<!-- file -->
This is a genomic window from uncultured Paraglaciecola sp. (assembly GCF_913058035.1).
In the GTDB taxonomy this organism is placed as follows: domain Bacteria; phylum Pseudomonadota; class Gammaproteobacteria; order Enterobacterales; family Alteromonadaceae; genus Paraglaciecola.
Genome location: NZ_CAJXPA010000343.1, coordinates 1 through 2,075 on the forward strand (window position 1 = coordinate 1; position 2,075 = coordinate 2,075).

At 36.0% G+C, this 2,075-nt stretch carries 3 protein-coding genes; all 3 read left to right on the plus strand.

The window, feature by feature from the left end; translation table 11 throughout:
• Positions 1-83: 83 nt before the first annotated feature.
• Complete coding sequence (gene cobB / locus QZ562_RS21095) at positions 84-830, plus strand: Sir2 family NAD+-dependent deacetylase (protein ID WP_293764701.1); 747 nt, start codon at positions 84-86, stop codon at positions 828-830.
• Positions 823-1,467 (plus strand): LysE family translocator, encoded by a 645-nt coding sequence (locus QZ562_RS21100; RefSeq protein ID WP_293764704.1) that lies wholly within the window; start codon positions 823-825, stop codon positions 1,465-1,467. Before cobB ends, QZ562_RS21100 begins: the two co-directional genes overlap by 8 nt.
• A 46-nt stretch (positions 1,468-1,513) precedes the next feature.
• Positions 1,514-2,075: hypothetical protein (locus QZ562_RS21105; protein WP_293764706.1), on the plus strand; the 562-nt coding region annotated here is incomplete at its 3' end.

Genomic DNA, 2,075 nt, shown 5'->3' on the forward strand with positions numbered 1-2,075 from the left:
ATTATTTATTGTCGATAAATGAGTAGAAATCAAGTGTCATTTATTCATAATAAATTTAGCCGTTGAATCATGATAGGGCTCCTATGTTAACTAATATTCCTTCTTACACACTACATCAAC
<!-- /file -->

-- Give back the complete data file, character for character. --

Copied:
This is a genomic window from uncultured Paraglaciecola sp. (assembly GCF_913058035.1).
In the GTDB taxonomy this organism is placed as follows: domain Bacteria; phylum Pseudomonadota; class Gammaproteobacteria; order Enterobacterales; family Alteromonadaceae; genus Paraglaciecola.
Genome location: NZ_CAJXPA010000343.1, coordinates 1 through 2,075 on the forward strand (window position 1 = coordinate 1; position 2,075 = coordinate 2,075).

At 36.0% G+C, this 2,075-nt stretch carries 3 protein-coding genes; all 3 read left to right on the plus strand.

The window, feature by feature from the left end; translation table 11 throughout:
• Positions 1-83: 83 nt before the first annotated feature.
• Complete coding sequence (gene cobB / locus QZ562_RS21095) at positions 84-830, plus strand: Sir2 family NAD+-dependent deacetylase (protein ID WP_293764701.1); 747 nt, start codon at positions 84-86, stop codon at positions 828-830.
• Positions 823-1,467 (plus strand): LysE family translocator, encoded by a 645-nt coding sequence (locus QZ562_RS21100; RefSeq protein ID WP_293764704.1) that lies wholly within the window; start codon positions 823-825, stop codon positions 1,465-1,467. Before cobB ends, QZ562_RS21100 begins: the two co-directional genes overlap by 8 nt.
• A 46-nt stretch (positions 1,468-1,513) precedes the next feature.
• Positions 1,514-2,075: hypothetical protein (locus QZ562_RS21105; protein WP_293764706.1), on the plus strand; the 562-nt coding region annotated here is incomplete at its 3' end.

Genomic DNA, 2,075 nt, shown 5'->3' on the forward strand with positions numbered 1-2,075 from the left:
ATTATTTATTGTCGATAAATGAGTAGAAATCAAGTGTCATTTATTCATAATAAATTTAGCCGTTGAATCATGATAGGGCTCCTATGTTAACTAATATTCCTTCTTACACACTACATCAAC